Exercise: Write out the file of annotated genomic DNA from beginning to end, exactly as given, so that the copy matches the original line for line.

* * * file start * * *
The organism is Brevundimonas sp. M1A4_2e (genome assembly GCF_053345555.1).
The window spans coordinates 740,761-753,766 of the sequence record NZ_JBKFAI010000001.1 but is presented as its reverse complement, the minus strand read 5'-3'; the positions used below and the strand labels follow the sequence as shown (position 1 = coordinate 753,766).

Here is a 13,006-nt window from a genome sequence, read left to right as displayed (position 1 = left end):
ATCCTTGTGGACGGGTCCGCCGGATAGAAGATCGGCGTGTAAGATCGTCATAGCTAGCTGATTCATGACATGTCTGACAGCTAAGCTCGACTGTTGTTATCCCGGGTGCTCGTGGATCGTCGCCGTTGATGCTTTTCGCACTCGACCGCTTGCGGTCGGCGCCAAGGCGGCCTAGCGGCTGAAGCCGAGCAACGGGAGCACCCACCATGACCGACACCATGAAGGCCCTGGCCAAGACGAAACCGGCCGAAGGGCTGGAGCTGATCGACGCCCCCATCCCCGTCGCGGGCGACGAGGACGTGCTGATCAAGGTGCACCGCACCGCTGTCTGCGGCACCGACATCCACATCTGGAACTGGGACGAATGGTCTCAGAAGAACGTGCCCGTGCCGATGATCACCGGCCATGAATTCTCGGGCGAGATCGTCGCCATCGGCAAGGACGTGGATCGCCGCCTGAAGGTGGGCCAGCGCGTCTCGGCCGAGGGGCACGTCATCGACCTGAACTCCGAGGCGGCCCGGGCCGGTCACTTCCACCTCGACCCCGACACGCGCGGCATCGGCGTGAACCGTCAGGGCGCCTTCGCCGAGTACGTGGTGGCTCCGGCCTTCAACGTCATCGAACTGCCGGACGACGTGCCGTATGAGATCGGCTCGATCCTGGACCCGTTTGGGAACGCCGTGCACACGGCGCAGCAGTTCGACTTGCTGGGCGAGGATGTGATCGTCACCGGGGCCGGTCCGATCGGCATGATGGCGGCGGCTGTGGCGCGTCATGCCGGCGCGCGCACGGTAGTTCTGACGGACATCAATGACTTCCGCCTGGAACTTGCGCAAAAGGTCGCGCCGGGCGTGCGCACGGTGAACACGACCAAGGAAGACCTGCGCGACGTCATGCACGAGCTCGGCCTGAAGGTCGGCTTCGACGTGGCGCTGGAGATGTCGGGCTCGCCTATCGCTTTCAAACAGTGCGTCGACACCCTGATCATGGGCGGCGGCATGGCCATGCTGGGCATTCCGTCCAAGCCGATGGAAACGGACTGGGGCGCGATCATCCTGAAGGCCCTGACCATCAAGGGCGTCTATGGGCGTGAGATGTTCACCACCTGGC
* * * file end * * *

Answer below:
The organism is Brevundimonas sp. M1A4_2e (genome assembly GCF_053345555.1).
The window spans coordinates 740,761-753,766 of the sequence record NZ_JBKFAI010000001.1 but is presented as its reverse complement, the minus strand read 5'-3'; the positions used below and the strand labels follow the sequence as shown (position 1 = coordinate 753,766).

Here is a 13,006-nt window from a genome sequence, read left to right as displayed (position 1 = left end):
ATCCTTGTGGACGGGTCCGCCGGATAGAAGATCGGCGTGTAAGATCGTCATAGCTAGCTGATTCATGACATGTCTGACAGCTAAGCTCGACTGTTGTTATCCCGGGTGCTCGTGGATCGTCGCCGTTGATGCTTTTCGCACTCGACCGCTTGCGGTCGGCGCCAAGGCGGCCTAGCGGCTGAAGCCGAGCAACGGGAGCACCCACCATGACCGACACCATGAAGGCCCTGGCCAAGACGAAACCGGCCGAAGGGCTGGAGCTGATCGACGCCCCCATCCCCGTCGCGGGCGACGAGGACGTGCTGATCAAGGTGCACCGCACCGCTGTCTGCGGCACCGACATCCACATCTGGAACTGGGACGAATGGTCTCAGAAGAACGTGCCCGTGCCGATGATCACCGGCCATGAATTCTCGGGCGAGATCGTCGCCATCGGCAAGGACGTGGATCGCCGCCTGAAGGTGGGCCAGCGCGTCTCGGCCGAGGGGCACGTCATCGACCTGAACTCCGAGGCGGCCCGGGCCGGTCACTTCCACCTCGACCCCGACACGCGCGGCATCGGCGTGAACCGTCAGGGCGCCTTCGCCGAGTACGTGGTGGCTCCGGCCTTCAACGTCATCGAACTGCCGGACGACGTGCCGTATGAGATCGGCTCGATCCTGGACCCGTTTGGGAACGCCGTGCACACGGCGCAGCAGTTCGACTTGCTGGGCGAGGATGTGATCGTCACCGGGGCCGGTCCGATCGGCATGATGGCGGCGGCTGTGGCGCGTCATGCCGGCGCGCGCACGGTAGTTCTGACGGACATCAATGACTTCCGCCTGGAACTTGCGCAAAAGGTCGCGCCGGGCGTGCGCACGGTGAACACGACCAAGGAAGACCTGCGCGACGTCATGCACGAGCTCGGCCTGAAGGTCGGCTTCGACGTGGCGCTGGAGATGTCGGGCTCGCCTATCGCTTTCAAACAGTGCGTCGACACCCTGATCATGGGCGGCGGCATGGCCATGCTGGGCATTCCGTCCAAGCCGATGGAAACGGACTGGGGCGCGATCATCCTGAAGGCCCTGACCATCAAGGGCGTCTATGGGCGTGAGATGTTCACCACCTGGC